A: There are three principle groups involved in the music scene here. The Viets, Filipino singers and the foreigners. Basically the foreigners are doing it for fun and relaxation, the Viets, and to a certain extent the Filipino’s, are doing it for a living and to make the revenue they need to stay here.  We need to bridge these gaps and make everyone work together to better complement the scene. In regards to Sheridan’s we’ve never had a problem with attracting bands because they know its one of the key scenes here.

Q: Aside from Sheridan’s where else in the city provides good live music?

A: Vasco’s, The Cage, Alibi, they are all good venues showing good quality music on a regular basis. There isn’t really a place for big bands however and for that we need a bigger venue. Acoustic Bar and Yoko’s are primarily for the Vietnamese and they are all quite small venues in terms of catering to crowds. There’s lots of pubs and sports bars but as of yet there’s no purpose built music bar.

Q: What makes a good live music venue and specifically one that would work well here?

A: A good live music venue? First you have to have bands that regularly appear because then they will gather followers. These people will then come on a specific night to see that specific band, so the regularity of their performance is important. Promotion is key also, if an act can’t make it you have to let people know about it via social networking, word of mouth or whatever.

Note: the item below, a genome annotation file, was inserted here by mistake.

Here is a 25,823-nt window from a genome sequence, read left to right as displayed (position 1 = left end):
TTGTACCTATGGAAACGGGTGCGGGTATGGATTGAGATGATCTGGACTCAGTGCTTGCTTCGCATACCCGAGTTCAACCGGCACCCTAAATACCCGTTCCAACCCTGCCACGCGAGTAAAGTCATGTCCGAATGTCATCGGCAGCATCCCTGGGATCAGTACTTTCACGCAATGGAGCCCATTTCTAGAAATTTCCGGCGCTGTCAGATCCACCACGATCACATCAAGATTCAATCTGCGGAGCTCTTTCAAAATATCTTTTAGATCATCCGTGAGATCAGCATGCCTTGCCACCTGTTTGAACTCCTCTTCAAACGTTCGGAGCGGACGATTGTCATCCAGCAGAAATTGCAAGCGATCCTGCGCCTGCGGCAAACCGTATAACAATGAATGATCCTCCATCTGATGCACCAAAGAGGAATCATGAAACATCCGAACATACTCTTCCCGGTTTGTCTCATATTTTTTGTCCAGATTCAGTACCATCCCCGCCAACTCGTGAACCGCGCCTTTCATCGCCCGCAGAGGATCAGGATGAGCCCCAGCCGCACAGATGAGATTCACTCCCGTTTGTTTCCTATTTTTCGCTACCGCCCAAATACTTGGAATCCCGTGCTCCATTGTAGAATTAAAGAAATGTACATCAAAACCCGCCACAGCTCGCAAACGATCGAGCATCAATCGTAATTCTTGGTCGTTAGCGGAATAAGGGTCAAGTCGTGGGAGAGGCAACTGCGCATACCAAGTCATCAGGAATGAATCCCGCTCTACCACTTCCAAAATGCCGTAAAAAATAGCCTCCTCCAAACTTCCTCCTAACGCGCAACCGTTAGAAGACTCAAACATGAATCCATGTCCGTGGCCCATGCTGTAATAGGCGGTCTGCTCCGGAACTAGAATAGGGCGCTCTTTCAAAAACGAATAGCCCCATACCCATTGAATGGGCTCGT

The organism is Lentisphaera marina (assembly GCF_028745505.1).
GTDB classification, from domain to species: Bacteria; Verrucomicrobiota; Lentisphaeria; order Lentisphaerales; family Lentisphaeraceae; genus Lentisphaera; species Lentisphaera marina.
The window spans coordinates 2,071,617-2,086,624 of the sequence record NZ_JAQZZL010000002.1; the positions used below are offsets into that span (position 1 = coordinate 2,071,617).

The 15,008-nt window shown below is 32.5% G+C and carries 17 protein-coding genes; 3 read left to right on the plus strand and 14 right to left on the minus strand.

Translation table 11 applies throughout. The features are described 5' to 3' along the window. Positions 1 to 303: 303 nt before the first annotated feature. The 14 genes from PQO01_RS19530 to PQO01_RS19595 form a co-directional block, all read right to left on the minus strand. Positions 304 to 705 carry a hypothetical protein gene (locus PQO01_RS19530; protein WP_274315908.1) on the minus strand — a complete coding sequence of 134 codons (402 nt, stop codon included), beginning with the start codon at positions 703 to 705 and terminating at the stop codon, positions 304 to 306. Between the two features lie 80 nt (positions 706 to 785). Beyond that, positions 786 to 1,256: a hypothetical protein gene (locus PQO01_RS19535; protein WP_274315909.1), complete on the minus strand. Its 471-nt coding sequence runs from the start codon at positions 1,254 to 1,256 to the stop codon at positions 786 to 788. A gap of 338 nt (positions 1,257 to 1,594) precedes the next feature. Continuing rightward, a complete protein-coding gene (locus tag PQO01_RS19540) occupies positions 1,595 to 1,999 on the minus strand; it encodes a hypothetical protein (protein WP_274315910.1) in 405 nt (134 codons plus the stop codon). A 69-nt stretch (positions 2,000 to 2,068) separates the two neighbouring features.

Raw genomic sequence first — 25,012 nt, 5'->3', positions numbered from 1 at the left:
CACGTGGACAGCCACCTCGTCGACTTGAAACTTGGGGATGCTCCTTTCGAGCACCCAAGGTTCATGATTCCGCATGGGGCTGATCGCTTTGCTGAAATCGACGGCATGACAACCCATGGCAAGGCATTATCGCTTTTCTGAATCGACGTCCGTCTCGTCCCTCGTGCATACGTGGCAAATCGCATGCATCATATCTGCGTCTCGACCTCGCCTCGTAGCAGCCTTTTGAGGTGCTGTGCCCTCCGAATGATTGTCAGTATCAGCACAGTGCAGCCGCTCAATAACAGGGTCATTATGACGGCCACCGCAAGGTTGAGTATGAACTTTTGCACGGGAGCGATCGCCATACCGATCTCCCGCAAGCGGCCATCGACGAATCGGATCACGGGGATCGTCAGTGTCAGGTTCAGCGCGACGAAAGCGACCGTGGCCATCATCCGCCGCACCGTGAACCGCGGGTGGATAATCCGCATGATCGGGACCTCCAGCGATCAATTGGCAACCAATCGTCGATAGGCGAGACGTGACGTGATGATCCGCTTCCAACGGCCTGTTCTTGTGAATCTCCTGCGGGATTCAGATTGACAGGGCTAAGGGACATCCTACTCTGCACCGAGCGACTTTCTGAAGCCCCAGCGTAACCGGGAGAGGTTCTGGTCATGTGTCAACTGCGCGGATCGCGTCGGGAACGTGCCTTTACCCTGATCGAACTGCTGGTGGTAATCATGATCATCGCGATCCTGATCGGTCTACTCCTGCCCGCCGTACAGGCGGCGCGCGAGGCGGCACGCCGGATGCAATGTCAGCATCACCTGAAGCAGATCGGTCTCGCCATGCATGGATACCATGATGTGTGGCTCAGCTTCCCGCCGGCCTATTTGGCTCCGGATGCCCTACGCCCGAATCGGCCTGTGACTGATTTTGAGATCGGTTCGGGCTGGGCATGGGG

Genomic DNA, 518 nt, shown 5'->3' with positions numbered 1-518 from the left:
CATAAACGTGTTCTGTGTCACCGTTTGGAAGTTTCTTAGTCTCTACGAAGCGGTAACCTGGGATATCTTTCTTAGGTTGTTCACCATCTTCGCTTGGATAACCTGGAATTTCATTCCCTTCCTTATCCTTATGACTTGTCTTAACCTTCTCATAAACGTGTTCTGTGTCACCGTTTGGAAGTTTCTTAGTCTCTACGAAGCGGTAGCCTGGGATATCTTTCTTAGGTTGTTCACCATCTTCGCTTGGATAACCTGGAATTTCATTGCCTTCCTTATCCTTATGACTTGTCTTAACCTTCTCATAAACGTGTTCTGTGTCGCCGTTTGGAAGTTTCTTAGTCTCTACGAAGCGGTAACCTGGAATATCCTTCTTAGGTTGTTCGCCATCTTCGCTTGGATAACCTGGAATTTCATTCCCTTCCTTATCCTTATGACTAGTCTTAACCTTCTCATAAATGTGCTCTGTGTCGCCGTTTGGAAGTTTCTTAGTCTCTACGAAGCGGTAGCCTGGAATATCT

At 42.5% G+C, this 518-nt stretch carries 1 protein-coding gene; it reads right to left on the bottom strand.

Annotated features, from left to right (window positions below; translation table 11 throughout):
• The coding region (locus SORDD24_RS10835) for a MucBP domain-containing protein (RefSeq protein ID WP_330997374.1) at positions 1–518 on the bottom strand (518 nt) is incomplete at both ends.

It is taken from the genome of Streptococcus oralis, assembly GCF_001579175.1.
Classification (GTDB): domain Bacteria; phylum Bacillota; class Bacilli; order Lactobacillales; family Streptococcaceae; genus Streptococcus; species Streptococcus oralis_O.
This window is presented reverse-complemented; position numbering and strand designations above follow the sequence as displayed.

Q: Are Vietnamese music fans enough to drive international acts here?

A: We’ll see. Just recently the Australian band Air Supply came so it is happening. The problem is though that the average Viet outside the city has their own concerns and bringing musicians in to the city also takes a lot of organization, sponsorship and money. Another limiting factor is time. Because venues have to close at 12pm, there’s no lock-in or gigs that can go on until two in the morning.